*481 II

Defendant's argument that the finding of guilt of driving while under the influence of intoxicating liquor, in violation of N.J.S.A. 39:4-50(a), was against the weight of the evidence is entirely without merit. Careful review of the record below satisfies us that there was sufficient credible evidence to support the conviction. See State v. Johnson, 42 N.J. 146, 161-162 (1964).


Defendant's argument that his Fourteenth Amendment right to due process was violated by the conduct of the Manalapan Township police in insisting on obtaining fingerprints and mug shots of him, contrary to N.J.S.A. 53:1-15, and in refusing to permit cash bail to be posted for him because of his refusal to submit to their booking procedures, is also without merit. Preliminarily, we point out, however, that the Manalapan Township police had no right to fingerprint and take mug shots of defendant since he was not arrested for an indictable offense. See Oberg v. Dept. of Law & Public Safety, 41 N.J. Super. 256 (J. & D.R. Ct. 1956). N.J.S.A. 53:1-15 provides in pertinent part:

* * * [L]aw enforcement agencies and officers, shall immediately upon the arrest of any person for an indictable offense, or of any person believed to be wanted for an indictable offense, or believed to be an habitual criminal, * * * take the fingerprints of such person according to the fingerprint system of identification established by the Superintendent of State Police and on the forms prescribed, and forward without delay two copies or more of the same, together with photographs and such other descriptions as may be required and with a history of the offense committed, to the State Bureau of Identification.

A proceeding for a violation of N.J.S.A. 39:4-50 is quasi-criminal in nature. State v. Hunter, 4 N.J. Super. 531, 537 (App. Div. 1949). Drunken driving is not a crime. State v. Cusick, 110 N.J. Super. 149, 151 (App. Div. 1970).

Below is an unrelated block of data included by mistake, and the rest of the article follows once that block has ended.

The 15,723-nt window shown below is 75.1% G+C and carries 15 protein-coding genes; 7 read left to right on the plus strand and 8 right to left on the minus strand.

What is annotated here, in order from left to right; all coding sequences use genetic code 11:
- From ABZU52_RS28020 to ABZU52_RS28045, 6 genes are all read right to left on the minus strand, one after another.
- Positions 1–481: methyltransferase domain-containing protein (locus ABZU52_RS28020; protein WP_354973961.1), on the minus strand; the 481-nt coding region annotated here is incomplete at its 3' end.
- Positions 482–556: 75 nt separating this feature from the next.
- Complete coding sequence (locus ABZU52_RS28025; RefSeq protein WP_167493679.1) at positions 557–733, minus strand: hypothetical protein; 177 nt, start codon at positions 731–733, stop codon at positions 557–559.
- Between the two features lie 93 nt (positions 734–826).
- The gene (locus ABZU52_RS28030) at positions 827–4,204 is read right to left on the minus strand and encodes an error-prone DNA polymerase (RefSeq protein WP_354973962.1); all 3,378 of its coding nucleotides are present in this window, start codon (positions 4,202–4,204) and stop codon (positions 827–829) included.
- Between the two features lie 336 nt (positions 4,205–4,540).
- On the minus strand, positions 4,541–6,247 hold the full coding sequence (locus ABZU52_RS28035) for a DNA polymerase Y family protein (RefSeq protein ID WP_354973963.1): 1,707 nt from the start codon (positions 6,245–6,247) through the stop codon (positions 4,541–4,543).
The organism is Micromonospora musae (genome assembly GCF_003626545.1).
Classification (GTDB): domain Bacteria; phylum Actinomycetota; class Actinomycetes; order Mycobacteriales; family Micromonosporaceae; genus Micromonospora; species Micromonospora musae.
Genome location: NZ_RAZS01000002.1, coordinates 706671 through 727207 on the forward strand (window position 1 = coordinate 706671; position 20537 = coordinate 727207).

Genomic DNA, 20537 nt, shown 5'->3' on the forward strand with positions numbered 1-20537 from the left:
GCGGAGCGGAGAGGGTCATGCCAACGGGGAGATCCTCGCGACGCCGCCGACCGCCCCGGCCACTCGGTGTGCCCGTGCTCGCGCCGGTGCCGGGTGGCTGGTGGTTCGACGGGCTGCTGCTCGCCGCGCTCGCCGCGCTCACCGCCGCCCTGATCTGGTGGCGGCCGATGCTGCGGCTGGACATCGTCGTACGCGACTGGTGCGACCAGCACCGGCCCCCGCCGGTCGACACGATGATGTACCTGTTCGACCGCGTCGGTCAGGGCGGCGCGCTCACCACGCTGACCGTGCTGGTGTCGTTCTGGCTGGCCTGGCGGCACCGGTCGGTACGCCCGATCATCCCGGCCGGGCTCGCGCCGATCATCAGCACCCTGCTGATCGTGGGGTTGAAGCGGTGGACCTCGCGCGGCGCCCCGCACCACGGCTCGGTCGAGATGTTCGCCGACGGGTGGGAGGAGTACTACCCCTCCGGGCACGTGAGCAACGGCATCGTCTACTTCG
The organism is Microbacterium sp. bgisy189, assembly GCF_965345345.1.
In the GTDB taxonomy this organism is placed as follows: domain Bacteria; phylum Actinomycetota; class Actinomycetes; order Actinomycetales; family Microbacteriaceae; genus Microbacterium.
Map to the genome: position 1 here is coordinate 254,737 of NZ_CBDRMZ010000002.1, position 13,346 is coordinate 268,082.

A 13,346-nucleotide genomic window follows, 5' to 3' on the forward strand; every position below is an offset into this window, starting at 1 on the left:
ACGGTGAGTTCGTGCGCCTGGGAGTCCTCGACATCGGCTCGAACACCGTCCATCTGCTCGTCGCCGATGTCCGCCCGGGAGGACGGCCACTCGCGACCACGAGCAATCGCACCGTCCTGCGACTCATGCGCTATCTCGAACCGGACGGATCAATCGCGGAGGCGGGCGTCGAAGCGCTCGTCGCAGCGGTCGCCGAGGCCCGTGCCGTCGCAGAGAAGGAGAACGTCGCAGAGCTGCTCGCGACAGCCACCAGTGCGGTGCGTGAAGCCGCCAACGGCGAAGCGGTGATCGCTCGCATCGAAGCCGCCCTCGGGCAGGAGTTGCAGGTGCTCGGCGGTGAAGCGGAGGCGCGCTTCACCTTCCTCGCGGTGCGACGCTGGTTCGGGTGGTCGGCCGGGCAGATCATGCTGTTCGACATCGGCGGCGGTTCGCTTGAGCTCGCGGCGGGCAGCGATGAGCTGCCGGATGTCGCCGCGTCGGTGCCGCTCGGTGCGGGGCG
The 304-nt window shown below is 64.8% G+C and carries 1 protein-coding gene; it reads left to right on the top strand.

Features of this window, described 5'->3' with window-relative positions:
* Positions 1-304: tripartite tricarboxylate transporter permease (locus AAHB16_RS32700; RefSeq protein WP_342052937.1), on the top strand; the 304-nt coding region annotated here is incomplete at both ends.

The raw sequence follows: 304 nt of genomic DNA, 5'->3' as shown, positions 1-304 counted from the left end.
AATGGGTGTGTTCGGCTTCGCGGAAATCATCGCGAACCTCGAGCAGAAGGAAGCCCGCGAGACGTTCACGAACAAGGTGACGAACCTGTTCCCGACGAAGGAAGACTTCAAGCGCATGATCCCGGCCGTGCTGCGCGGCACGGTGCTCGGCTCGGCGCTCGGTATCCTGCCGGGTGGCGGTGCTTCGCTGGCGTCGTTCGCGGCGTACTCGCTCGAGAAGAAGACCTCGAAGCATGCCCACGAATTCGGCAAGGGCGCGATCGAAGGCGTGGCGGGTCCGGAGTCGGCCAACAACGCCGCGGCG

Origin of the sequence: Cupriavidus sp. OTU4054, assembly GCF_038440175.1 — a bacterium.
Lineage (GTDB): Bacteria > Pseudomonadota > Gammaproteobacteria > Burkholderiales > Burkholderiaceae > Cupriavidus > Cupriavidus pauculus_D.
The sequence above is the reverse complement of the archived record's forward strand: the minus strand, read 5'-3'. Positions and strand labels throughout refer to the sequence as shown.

*482 However, the unwarranted fingerprinting of defendant and the refusal of the police to permit the cash bail to be posted for defendant, while clearly arrogant police conduct, do not rise to the level of "conduct that shocks the conscience," which was condemned by the United States Supreme Court in Rochin v. California, 342 U.S. 165, 72 S. Ct. 205, 96 L. Ed. 183 (1951), contrary to defendant's assertion. In Rochin the court held that the forcible opening of defendant's mouth and the forcible extraction of the contents of his stomach in order to obtain narcotics evidence which was used to obtain his conviction violated the Due Process Clause of the Fourteenth Amendment as "methods too close to the rack and the screw to permit of constitutional differentiation." Defendant apparently overlooked the more recent case of Schmerber v. California, 384 U.S. 757, 86 S. Ct. 1826, 16 L. Ed. 2d 908 (1966), wherein the Supreme Court held that the taking of a blood sample from the defendant after his arrest for drunken driving, by a physician at the direction of a police officer, despite the defendant's refusal to consent thereto, and the admission into evidence at trial of the results of the blood test, did not violate the defendant's right to due process of law under the Fourteenth Amendment.